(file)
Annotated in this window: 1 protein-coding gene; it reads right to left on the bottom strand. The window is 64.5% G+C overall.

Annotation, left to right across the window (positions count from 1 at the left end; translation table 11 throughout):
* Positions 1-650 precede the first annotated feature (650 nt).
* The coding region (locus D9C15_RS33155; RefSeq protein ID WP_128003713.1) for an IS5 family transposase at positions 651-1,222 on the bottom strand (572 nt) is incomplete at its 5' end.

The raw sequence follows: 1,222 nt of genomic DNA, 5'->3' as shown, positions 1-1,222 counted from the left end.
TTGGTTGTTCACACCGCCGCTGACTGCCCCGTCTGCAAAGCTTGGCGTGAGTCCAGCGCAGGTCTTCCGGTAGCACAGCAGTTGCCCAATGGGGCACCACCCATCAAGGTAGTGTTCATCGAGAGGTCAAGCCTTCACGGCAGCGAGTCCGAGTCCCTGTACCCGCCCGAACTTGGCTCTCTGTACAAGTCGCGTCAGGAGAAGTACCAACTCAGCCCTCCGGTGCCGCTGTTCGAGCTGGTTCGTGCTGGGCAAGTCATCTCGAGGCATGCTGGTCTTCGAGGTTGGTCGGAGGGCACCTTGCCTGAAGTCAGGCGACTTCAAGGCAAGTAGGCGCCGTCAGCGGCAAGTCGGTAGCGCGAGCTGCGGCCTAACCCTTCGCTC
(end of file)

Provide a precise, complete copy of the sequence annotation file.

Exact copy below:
Annotated in this window: 1 protein-coding gene; it reads right to left on the bottom strand. The window is 64.5% G+C overall.

Annotation, left to right across the window (positions count from 1 at the left end; translation table 11 throughout):
* Positions 1-650 precede the first annotated feature (650 nt).
* The coding region (locus D9C15_RS33155; RefSeq protein ID WP_128003713.1) for an IS5 family transposase at positions 651-1,222 on the bottom strand (572 nt) is incomplete at its 5' end.

The raw sequence follows: 1,222 nt of genomic DNA, 5'->3' as shown, positions 1-1,222 counted from the left end.
TTGGTTGTTCACACCGCCGCTGACTGCCCCGTCTGCAAAGCTTGGCGTGAGTCCAGCGCAGGTCTTCCGGTAGCACAGCAGTTGCCCAATGGGGCACCACCCATCAAGGTAGTGTTCATCGAGAGGTCAAGCCTTCACGGCAGCGAGTCCGAGTCCCTGTACCCGCCCGAACTTGGCTCTCTGTACAAGTCGCGTCAGGAGAAGTACCAACTCAGCCCTCCGGTGCCGCTGTTCGAGCTGGTTCGTGCTGGGCAAGTCATCTCGAGGCATGCTGGTCTTCGAGGTTGGTCGGAGGGCACCTTGCCTGAAGTCAGGCGACTTCAAGGCAAGTAGGCGCCGTCAGCGGCAAGTCGGTAGCGCGAGCTGCGGCCTAACCCTTCGCTC